The promise is brazenly broadcast across the canary yellow book in bold black letters’ you can’t miss it on the bookstore shelf. How could I ignore such a promise, when legions of messianic friends push it on me?

Well buddies, it’s my turn to proselytize. Younger Next Year is the best self-help book I have ever read, and I hate self-help books. But this one makes sense. I can look and feel younger next year.

Here’s why.

First, Chris Crowley, the principal author, is one of us. He’s a man in his 70s who looked into his future and didn’t see much he liked. Co-author Henry (Harry) Lodge is a medical doctor with a firm grounding in the science of aging. He knows what needs to be done and has the extraordinary ability to make a simple, compelling and easy-to-understand case for their advice.

Crowley and Lodge cannot be ignored the way I can ignore the freak of nature who wants me to run a sub-three-hour marathon next month and has a host of complicated charts to show how I can do it. Most self-help books offer recipes for failure. I fail, I toss the book into the trash and then retire with a tub of ice cream to the couch in front of the TV.

Second, their suggestions are simple and practical but they are not easy. They offer seven practical rules that I can carry around in my head, that I can adopt without committing my life to their cause and sacrificing everything else I hold dear.

If we follow Harry’s Rules we can roll back the clock.

The first five of Harry’s rules relate to exercise and reflect the simple axiom: Use it or lose it.

  • Exercise six days a week for the rest of your life.
  • Do serious aerobic exercise four days a week for the rest of your life.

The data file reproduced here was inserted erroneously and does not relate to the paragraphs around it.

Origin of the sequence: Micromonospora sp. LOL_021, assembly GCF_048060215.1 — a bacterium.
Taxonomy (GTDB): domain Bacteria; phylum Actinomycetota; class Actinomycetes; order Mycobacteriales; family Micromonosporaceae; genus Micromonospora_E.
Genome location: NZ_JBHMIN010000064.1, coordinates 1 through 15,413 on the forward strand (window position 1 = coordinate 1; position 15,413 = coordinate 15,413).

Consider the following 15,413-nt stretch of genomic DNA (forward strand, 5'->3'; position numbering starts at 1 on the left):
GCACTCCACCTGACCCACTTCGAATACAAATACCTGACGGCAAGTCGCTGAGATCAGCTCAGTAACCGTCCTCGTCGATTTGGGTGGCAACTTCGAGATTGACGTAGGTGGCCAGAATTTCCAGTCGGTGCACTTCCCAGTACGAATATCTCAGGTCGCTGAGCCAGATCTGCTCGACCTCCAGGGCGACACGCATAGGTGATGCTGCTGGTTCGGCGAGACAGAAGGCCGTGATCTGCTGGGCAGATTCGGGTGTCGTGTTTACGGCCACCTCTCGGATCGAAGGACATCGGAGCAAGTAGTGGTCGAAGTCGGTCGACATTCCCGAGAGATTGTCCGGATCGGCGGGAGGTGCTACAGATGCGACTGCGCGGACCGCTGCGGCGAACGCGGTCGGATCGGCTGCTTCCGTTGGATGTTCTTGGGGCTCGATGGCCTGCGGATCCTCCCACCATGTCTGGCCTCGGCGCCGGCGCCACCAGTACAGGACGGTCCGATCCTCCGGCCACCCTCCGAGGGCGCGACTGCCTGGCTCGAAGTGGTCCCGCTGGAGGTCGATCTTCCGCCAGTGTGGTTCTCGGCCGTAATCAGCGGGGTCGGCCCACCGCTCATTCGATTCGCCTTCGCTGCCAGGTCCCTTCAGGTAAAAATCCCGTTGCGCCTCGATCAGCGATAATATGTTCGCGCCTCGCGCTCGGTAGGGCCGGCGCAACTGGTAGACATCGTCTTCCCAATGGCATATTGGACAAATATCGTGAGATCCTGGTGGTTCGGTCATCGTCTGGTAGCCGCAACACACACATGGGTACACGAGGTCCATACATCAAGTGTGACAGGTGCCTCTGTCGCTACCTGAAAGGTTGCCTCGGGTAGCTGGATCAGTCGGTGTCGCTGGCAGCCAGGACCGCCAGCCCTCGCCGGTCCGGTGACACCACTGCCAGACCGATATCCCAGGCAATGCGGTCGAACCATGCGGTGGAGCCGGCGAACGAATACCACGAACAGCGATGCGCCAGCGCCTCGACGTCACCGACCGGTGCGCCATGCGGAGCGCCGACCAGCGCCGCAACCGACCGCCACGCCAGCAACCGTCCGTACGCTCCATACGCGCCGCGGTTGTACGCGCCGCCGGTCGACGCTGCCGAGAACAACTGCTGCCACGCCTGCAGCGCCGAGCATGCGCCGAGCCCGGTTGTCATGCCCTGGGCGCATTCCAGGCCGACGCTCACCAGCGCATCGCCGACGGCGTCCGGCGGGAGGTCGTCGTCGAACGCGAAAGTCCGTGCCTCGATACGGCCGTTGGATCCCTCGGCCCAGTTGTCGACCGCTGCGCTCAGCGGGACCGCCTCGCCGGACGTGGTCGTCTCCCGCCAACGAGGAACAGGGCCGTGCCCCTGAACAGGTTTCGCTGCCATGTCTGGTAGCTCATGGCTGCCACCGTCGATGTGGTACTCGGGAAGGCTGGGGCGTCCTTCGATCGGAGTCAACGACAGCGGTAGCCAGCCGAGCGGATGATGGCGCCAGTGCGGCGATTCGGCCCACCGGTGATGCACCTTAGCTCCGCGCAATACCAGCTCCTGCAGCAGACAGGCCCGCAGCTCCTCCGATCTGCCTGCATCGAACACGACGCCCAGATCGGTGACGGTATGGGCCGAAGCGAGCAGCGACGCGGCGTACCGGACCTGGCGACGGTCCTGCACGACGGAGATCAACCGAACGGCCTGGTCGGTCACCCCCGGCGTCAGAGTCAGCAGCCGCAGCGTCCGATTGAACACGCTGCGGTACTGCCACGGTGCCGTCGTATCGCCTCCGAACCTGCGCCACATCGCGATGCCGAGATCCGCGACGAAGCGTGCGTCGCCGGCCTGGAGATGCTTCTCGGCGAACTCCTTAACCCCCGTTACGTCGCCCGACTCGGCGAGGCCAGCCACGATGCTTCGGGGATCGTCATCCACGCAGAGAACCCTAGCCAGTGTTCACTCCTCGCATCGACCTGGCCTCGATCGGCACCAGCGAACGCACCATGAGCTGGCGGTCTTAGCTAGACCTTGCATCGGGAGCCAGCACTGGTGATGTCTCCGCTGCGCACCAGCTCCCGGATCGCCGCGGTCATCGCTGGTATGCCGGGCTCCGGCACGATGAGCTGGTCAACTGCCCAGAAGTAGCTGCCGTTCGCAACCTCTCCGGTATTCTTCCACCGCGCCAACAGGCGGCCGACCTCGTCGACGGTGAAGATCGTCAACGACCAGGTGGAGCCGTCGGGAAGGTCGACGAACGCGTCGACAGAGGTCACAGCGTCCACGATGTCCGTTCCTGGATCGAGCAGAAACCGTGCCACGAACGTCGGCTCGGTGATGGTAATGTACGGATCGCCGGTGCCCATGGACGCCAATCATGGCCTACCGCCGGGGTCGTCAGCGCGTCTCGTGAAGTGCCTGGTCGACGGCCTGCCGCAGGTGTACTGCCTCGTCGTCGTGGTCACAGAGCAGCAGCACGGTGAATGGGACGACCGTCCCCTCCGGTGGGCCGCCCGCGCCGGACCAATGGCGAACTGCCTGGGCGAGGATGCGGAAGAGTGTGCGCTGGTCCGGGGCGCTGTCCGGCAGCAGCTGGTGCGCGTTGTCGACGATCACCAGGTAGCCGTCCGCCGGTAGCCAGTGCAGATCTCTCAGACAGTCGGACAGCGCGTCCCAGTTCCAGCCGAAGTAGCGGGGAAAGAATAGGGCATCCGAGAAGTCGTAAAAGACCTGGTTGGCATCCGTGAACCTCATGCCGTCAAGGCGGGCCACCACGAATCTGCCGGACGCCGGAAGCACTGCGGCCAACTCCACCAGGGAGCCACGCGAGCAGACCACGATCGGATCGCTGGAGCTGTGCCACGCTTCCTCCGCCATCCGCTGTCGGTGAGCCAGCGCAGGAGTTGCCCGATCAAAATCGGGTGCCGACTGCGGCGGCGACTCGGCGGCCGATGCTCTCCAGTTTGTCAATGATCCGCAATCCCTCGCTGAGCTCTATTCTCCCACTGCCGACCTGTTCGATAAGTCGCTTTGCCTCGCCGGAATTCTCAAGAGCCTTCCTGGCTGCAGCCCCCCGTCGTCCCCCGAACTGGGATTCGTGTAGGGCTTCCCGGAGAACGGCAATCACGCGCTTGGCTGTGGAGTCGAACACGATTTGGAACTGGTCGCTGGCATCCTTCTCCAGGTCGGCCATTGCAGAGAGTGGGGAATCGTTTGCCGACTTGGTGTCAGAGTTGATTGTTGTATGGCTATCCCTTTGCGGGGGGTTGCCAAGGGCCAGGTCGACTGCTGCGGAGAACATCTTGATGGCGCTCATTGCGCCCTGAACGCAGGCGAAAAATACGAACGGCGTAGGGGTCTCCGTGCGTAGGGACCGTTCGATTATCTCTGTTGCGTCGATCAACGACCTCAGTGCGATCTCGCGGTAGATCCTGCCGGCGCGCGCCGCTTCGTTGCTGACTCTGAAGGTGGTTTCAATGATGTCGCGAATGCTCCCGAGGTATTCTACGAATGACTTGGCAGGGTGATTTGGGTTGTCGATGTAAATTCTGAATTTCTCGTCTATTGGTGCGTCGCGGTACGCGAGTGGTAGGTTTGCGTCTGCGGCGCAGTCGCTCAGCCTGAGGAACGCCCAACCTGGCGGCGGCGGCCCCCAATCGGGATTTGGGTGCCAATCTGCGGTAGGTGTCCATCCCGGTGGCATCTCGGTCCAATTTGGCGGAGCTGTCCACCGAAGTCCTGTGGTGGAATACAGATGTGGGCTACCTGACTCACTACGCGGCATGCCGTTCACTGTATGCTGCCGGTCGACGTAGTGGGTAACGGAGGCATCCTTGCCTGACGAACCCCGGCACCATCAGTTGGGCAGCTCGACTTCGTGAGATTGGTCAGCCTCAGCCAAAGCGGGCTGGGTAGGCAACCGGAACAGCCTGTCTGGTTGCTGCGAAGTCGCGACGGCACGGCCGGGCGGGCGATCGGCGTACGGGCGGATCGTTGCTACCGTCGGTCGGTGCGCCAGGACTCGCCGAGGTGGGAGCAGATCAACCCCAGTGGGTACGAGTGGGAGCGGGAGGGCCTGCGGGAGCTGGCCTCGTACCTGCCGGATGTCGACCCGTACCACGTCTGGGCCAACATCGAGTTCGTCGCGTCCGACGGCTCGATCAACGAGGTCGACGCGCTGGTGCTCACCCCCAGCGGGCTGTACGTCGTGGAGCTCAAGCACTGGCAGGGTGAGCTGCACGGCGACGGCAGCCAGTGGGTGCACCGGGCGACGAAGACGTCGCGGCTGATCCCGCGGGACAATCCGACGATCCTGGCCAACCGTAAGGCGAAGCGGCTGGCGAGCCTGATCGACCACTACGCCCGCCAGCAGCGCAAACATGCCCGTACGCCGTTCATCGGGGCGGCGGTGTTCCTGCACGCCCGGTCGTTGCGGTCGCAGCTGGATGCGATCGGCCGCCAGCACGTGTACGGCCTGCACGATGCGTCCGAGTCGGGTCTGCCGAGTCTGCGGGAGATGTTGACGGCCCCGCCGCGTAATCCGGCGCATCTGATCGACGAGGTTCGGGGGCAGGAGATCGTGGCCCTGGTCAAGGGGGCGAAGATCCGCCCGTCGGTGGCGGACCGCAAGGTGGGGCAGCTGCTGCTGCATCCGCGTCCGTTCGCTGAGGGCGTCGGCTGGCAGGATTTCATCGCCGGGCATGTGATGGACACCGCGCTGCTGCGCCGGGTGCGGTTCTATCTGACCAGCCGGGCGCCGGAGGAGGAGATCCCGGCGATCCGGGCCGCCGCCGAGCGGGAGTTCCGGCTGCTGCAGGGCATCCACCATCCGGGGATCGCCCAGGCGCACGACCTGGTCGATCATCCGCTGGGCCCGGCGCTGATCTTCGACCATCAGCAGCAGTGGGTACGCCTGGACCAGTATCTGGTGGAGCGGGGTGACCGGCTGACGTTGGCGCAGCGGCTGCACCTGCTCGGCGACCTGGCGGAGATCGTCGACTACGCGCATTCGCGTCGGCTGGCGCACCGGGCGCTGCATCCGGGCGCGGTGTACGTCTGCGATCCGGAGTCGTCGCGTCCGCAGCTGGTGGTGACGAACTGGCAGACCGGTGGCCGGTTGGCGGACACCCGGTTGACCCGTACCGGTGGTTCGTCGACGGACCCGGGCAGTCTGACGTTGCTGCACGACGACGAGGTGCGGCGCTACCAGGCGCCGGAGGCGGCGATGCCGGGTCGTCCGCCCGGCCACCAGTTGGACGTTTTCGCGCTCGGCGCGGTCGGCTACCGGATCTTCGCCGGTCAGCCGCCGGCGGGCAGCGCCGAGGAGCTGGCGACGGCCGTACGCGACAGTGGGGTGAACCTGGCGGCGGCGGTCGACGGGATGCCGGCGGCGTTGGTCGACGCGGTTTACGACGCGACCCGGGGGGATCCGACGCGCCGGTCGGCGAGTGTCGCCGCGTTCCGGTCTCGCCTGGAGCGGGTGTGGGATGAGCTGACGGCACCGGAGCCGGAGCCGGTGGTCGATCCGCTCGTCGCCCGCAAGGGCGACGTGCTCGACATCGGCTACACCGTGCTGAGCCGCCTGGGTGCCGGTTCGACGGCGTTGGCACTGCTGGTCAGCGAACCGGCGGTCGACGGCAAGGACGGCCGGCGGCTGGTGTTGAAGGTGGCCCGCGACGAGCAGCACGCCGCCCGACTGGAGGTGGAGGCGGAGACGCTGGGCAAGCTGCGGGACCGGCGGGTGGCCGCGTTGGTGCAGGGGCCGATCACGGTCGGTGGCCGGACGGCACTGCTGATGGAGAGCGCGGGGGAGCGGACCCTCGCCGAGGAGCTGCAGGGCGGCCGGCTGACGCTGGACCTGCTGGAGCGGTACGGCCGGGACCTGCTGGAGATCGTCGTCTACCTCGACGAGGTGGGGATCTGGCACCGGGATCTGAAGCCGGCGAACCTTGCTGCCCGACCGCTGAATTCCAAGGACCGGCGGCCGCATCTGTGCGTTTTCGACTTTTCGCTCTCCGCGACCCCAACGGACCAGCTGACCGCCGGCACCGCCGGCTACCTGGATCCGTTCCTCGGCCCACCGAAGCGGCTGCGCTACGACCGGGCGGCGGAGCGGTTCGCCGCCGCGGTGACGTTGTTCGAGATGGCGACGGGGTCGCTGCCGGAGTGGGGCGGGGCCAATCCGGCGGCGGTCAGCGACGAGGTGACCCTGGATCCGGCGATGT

• Do serious strength training, with weights, two days a week for the rest of your life.
  • Spend less than you make
  • Quit eating crap.

The book has two simple drawings that show the difference between following Harry’s rules and doing nothing; we go through a long period of decline and deterioration and then die or we remain fit and active and healthy right up to the end. We can choose.

Chris has an interesting point of view for those who are retiring or shifting their time and priorities for work/life balance: Make this your new job. My job now is to make sure I get in my hour of exercise, to make sure some of that exercise is weight training or serious aerobics. My job is to not eat crap. My job is not negotiable.

This isn’t just an exercise book. Crowley and Lodge have two vital additional pieces of advice.

  • Care
  • Connect and commit

Harry and Chris practise what they preach.

What are these about? These represent the sweet spot of the book; the real gold in the mine. Crowley and Lodge want us to remain healthy  for a purpose. We are social animals, we need interaction with other people to survive. We must do something meaningful with all those extra productive, healthy years. If we care and if we connect, we truly do become younger next year, doubling the positive impact of our physical workouts.

Caring, connecting and committing to life, to friends, to causes, to community. Passion, intellectual and emotional commitment, drive and finding meaning in life; all are essential for health. The fact that I care about my friends, make meaningful contributions to my community show that I matter, that I am needed. These give me reasons for getting out of bed every morning. These are as important to my health as fitness and nutrition.

Here’s the closer: Harry and Chris make a compelling case for fitness even more compelling, they guarantee that following their rules will lead to a more active and more personally satisfying sex life. if that doesn’t make the sale, I don’t know what I can do. So, buy the book, enjoy the read, take on your new job and care, connect and commit.

Bob Foulkes is a member of the editorial board.